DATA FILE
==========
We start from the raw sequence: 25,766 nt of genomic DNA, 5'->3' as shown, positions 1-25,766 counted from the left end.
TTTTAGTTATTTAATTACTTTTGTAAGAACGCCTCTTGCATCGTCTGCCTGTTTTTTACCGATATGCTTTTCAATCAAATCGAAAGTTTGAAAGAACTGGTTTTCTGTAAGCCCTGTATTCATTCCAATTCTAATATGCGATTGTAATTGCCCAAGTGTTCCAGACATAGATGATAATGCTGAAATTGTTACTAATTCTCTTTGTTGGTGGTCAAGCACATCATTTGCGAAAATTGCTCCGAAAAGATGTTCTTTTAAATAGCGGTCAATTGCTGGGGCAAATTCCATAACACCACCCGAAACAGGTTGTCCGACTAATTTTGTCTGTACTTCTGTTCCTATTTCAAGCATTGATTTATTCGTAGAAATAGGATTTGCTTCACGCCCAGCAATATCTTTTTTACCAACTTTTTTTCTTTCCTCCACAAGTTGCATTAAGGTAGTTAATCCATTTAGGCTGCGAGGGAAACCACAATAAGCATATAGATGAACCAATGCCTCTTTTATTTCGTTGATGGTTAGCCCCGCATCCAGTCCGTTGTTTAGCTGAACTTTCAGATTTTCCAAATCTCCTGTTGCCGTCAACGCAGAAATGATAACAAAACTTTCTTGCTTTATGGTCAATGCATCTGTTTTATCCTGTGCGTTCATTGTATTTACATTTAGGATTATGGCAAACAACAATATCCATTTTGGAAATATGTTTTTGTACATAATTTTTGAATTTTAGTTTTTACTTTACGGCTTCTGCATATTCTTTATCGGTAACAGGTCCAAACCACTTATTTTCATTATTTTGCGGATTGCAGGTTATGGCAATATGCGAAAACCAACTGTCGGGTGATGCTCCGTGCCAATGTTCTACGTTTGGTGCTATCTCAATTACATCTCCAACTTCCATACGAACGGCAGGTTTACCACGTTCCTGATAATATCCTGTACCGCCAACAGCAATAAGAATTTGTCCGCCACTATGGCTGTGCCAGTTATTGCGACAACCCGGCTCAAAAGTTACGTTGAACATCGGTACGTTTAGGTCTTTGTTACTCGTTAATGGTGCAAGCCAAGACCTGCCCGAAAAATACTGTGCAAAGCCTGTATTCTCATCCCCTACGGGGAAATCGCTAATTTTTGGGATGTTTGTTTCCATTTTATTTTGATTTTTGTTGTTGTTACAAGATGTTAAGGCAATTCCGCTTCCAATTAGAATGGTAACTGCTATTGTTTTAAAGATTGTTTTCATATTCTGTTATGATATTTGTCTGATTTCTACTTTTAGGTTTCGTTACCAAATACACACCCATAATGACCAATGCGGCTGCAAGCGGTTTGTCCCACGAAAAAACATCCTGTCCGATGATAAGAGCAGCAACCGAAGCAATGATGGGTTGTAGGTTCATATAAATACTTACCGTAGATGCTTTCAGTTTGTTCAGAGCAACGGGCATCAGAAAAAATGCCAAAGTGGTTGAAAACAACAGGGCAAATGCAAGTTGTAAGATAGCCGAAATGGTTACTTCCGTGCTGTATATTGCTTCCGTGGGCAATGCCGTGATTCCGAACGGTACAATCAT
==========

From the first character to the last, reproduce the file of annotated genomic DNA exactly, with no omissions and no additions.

We start from the raw sequence: 25,766 nt of genomic DNA, 5'->3' as shown, positions 1-25,766 counted from the left end.
TTTTAGTTATTTAATTACTTTTGTAAGAACGCCTCTTGCATCGTCTGCCTGTTTTTTACCGATATGCTTTTCAATCAAATCGAAAGTTTGAAAGAACTGGTTTTCTGTAAGCCCTGTATTCATTCCAATTCTAATATGCGATTGTAATTGCCCAAGTGTTCCAGACATAGATGATAATGCTGAAATTGTTACTAATTCTCTTTGTTGGTGGTCAAGCACATCATTTGCGAAAATTGCTCCGAAAAGATGTTCTTTTAAATAGCGGTCAATTGCTGGGGCAAATTCCATAACACCACCCGAAACAGGTTGTCCGACTAATTTTGTCTGTACTTCTGTTCCTATTTCAAGCATTGATTTATTCGTAGAAATAGGATTTGCTTCACGCCCAGCAATATCTTTTTTACCAACTTTTTTTCTTTCCTCCACAAGTTGCATTAAGGTAGTTAATCCATTTAGGCTGCGAGGGAAACCACAATAAGCATATAGATGAACCAATGCCTCTTTTATTTCGTTGATGGTTAGCCCCGCATCCAGTCCGTTGTTTAGCTGAACTTTCAGATTTTCCAAATCTCCTGTTGCCGTCAACGCAGAAATGATAACAAAACTTTCTTGCTTTATGGTCAATGCATCTGTTTTATCCTGTGCGTTCATTGTATTTACATTTAGGATTATGGCAAACAACAATATCCATTTTGGAAATATGTTTTTGTACATAATTTTTGAATTTTAGTTTTTACTTTACGGCTTCTGCATATTCTTTATCGGTAACAGGTCCAAACCACTTATTTTCATTATTTTGCGGATTGCAGGTTATGGCAATATGCGAAAACCAACTGTCGGGTGATGCTCCGTGCCAATGTTCTACGTTTGGTGCTATCTCAATTACATCTCCAACTTCCATACGAACGGCAGGTTTACCACGTTCCTGATAATATCCTGTACCGCCAACAGCAATAAGAATTTGTCCGCCACTATGGCTGTGCCAGTTATTGCGACAACCCGGCTCAAAAGTTACGTTGAACATCGGTACGTTTAGGTCTTTGTTACTCGTTAATGGTGCAAGCCAAGACCTGCCCGAAAAATACTGTGCAAAGCCTGTATTCTCATCCCCTACGGGGAAATCGCTAATTTTTGGGATGTTTGTTTCCATTTTATTTTGATTTTTGTTGTTGTTACAAGATGTTAAGGCAATTCCGCTTCCAATTAGAATGGTAACTGCTATTGTTTTAAAGATTGTTTTCATATTCTGTTATGATATTTGTCTGATTTCTACTTTTAGGTTTCGTTACCAAATACACACCCATAATGACCAATGCGGCTGCAAGCGGTTTGTCCCACGAAAAAACATCCTGTCCGATGATAAGAGCAGCAACCGAAGCAATGATGGGTTGTAGGTTCATATAAATACTTACCGTAGATGCTTTCAGTTTGTTCAGAGCAACGGGCATCAGAAAAAATGCCAAAGTGGTTGAAAACAACAGGGCAAATGCAAGTTGTAAGATAGCCGAAATGGTTACTTCCGTGCTGTATATTGCTTCCGTGGGCAATGCCGTGATTCCGAACGGTACAATCAT